LONDON -- British police say a tiger thathas not been killed by officials, and the investigation into the deadly incident continues.
Few details have been released about the encounter at Hamerton Zoo Park that claimed the life of 34-year-old zookeeper Rosa King, who worked at the zoo for roughly 14 years. The zoo, 130 kilometers (about 80 miles) north of London, has been closed.
Witnesses say they heard screams coming from the area and they tell of frantic employees trying to lure the tiger away from its victim with pieces of meat, CBS News foreign correspondent Debora Patta reports.
Zoo officials say their staff are "extremely distressed" over the death of their colleague.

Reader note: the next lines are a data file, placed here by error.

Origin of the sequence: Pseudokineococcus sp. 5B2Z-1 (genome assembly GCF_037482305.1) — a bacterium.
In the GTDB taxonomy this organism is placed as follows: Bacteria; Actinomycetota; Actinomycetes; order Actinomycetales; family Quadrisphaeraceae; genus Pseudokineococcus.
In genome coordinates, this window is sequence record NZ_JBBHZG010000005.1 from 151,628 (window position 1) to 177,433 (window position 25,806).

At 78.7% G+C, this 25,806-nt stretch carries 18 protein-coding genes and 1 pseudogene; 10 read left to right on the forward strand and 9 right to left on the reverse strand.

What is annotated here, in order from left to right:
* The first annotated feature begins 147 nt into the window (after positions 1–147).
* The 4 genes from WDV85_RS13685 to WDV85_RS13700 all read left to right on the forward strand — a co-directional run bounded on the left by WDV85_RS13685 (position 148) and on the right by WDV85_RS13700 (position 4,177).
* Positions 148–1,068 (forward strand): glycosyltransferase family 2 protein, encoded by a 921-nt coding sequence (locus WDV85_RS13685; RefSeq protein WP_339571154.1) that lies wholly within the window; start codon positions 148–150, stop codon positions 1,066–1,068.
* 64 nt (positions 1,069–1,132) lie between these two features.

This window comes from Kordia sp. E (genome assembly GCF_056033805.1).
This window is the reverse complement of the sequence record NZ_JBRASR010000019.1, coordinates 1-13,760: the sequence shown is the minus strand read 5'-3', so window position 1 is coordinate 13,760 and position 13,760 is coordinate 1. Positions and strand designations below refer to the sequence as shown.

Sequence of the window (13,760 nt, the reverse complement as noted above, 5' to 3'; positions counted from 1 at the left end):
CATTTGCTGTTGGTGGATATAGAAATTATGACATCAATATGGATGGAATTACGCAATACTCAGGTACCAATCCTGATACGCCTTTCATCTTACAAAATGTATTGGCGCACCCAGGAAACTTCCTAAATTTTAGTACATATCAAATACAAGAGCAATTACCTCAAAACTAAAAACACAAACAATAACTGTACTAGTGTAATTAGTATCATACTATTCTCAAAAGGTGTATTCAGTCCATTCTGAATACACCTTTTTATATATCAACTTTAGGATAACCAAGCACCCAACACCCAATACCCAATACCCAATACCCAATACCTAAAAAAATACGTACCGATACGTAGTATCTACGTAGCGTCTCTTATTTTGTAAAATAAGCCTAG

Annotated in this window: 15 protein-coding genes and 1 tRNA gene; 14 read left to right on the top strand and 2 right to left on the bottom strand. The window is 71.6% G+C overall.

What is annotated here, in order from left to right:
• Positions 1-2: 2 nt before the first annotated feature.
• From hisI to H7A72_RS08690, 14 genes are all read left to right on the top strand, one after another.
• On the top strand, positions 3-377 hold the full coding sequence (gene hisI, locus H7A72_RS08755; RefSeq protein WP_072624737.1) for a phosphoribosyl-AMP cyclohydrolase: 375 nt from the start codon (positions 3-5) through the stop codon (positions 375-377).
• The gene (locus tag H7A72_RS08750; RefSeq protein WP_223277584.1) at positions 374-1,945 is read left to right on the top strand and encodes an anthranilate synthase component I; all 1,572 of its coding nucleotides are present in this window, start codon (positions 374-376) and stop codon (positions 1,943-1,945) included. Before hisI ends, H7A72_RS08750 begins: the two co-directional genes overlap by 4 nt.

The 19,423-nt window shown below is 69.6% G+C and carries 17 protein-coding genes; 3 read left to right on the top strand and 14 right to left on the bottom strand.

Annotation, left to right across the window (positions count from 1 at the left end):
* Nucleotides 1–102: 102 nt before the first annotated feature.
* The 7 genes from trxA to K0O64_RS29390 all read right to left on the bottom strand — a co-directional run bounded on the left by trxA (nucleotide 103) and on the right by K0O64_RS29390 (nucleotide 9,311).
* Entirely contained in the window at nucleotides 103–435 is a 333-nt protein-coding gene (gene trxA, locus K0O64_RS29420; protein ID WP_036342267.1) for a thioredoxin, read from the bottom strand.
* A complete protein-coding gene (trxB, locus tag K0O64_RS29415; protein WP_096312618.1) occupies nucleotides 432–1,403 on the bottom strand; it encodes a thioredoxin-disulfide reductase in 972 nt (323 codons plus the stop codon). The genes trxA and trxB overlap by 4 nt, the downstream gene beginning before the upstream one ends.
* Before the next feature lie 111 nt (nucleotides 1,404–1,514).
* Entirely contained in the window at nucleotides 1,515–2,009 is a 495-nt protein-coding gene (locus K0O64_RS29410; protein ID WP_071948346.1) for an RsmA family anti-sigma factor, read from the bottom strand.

Cambridgeshire Police said Tuesday that the tiger was unharmed.
The zoo described Monday's encounter with the tiger as a "freak accident." The zoo was evacuated as a precaution but officials said the public was never at risk and the tiger did not escape.
Animal expert Jack Hanna tells CBS News a tiger is a "very powerful animal" and "a solitary cat."
He says these animals retain their natural instincts even if they have spent all their lives in captivity, so while a fatal encounter like the one at the Hamerton Zoo is tragic and unfortunate, Hanna says it is hard to place the blame on the tiger.
"When these kind of things happen, the protocol has either been broken, or it's someone else's mistake. It's very simple. It's not the animal's mistake at all. I cannot blame anything that happens in the zoological park on the animal, basically. They are who they are. So I must say, this is human failure at the park when this happens," Hanna said.